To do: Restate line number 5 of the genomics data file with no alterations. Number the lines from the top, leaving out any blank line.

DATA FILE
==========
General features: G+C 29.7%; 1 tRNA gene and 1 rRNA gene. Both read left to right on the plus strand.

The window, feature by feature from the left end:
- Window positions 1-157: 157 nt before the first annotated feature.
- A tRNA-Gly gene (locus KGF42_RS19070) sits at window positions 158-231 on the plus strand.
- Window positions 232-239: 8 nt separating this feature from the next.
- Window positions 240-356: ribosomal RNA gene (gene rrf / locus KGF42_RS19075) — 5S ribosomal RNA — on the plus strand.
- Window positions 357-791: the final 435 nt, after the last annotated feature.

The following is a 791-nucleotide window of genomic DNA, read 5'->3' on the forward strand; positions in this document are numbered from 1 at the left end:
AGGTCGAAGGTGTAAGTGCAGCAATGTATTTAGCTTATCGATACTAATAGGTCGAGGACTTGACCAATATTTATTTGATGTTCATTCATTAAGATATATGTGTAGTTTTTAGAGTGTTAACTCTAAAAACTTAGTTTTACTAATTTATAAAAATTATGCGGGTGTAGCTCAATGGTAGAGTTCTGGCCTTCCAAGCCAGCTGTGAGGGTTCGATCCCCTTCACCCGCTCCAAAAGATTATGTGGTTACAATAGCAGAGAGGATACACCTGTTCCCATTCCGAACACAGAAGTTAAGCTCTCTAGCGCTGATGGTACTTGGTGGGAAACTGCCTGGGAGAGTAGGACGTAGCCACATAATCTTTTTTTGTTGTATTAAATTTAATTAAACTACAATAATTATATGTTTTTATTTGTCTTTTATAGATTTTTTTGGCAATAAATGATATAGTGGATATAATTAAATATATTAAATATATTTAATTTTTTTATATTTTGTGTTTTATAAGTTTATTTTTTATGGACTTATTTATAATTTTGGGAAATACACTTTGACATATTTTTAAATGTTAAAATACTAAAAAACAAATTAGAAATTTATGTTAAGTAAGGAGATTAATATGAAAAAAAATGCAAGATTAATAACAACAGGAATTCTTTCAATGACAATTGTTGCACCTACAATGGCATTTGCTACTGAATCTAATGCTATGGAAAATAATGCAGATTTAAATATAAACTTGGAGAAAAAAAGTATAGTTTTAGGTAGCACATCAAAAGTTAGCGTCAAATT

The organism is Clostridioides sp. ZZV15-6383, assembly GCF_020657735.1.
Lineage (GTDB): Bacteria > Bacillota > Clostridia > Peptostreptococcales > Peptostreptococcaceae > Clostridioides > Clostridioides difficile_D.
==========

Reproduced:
- Window positions 232-239: 8 nt separating this feature from the next.